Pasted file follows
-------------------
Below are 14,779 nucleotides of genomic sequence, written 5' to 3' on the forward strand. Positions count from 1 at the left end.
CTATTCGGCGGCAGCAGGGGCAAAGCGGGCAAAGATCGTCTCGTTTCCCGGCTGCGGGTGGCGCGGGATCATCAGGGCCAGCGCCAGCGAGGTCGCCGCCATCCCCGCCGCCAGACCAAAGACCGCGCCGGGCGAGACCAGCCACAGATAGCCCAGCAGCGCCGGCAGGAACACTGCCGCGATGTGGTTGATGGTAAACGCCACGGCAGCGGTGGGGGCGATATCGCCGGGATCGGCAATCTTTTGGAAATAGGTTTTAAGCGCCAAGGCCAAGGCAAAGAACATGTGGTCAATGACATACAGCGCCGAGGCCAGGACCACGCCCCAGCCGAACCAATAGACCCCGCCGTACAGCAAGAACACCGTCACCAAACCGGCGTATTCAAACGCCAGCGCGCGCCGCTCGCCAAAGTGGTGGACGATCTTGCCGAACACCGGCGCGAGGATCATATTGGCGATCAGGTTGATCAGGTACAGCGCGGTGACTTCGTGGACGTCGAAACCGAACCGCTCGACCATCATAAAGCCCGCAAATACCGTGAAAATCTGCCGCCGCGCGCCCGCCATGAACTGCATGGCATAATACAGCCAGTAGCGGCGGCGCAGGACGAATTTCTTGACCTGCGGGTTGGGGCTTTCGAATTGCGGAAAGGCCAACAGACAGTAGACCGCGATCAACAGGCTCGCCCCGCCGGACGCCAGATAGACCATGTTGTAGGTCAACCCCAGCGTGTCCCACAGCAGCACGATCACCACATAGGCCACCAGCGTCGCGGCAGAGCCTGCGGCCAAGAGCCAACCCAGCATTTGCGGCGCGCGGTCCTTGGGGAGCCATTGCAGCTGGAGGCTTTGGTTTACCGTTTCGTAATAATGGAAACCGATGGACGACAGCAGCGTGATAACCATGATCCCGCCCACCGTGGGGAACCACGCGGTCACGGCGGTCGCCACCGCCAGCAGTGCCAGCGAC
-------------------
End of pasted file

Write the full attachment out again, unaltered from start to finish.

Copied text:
Below are 14,779 nucleotides of genomic sequence, written 5' to 3' on the forward strand. Positions count from 1 at the left end.
CTATTCGGCGGCAGCAGGGGCAAAGCGGGCAAAGATCGTCTCGTTTCCCGGCTGCGGGTGGCGCGGGATCATCAGGGCCAGCGCCAGCGAGGTCGCCGCCATCCCCGCCGCCAGACCAAAGACCGCGCCGGGCGAGACCAGCCACAGATAGCCCAGCAGCGCCGGCAGGAACACTGCCGCGATGTGGTTGATGGTAAACGCCACGGCAGCGGTGGGGGCGATATCGCCGGGATCGGCAATCTTTTGGAAATAGGTTTTAAGCGCCAAGGCCAAGGCAAAGAACATGTGGTCAATGACATACAGCGCCGAGGCCAGGACCACGCCCCAGCCGAACCAATAGACCCCGCCGTACAGCAAGAACACCGTCACCAAACCGGCGTATTCAAACGCCAGCGCGCGCCGCTCGCCAAAGTGGTGGACGATCTTGCCGAACACCGGCGCGAGGATCATATTGGCGATCAGGTTGATCAGGTACAGCGCGGTGACTTCGTGGACGTCGAAACCGAACCGCTCGACCATCATAAAGCCCGCAAATACCGTGAAAATCTGCCGCCGCGCGCCCGCCATGAACTGCATGGCATAATACAGCCAGTAGCGGCGGCGCAGGACGAATTTCTTGACCTGCGGGTTGGGGCTTTCGAATTGCGGAAAGGCCAACAGACAGTAGACCGCGATCAACAGGCTCGCCCCGCCGGACGCCAGATAGACCATGTTGTAGGTCAACCCCAGCGTGTCCCACAGCAGCACGATCACCACATAGGCCACCAGCGTCGCGGCAGAGCCTGCGGCCAAGAGCCAACCCAGCATTTGCGGCGCGCGGTCCTTGGGGAGCCATTGCAGCTGGAGGCTTTGGTTTACCGTTTCGTAATAATGGAAACCGATGGACGACAGCAGCGTGATAACCATGATCCCGCCCACCGTGGGGAACCACGCGGTCACGGCGGTCGCCACCGCCAGCAGTGCCAGCGAC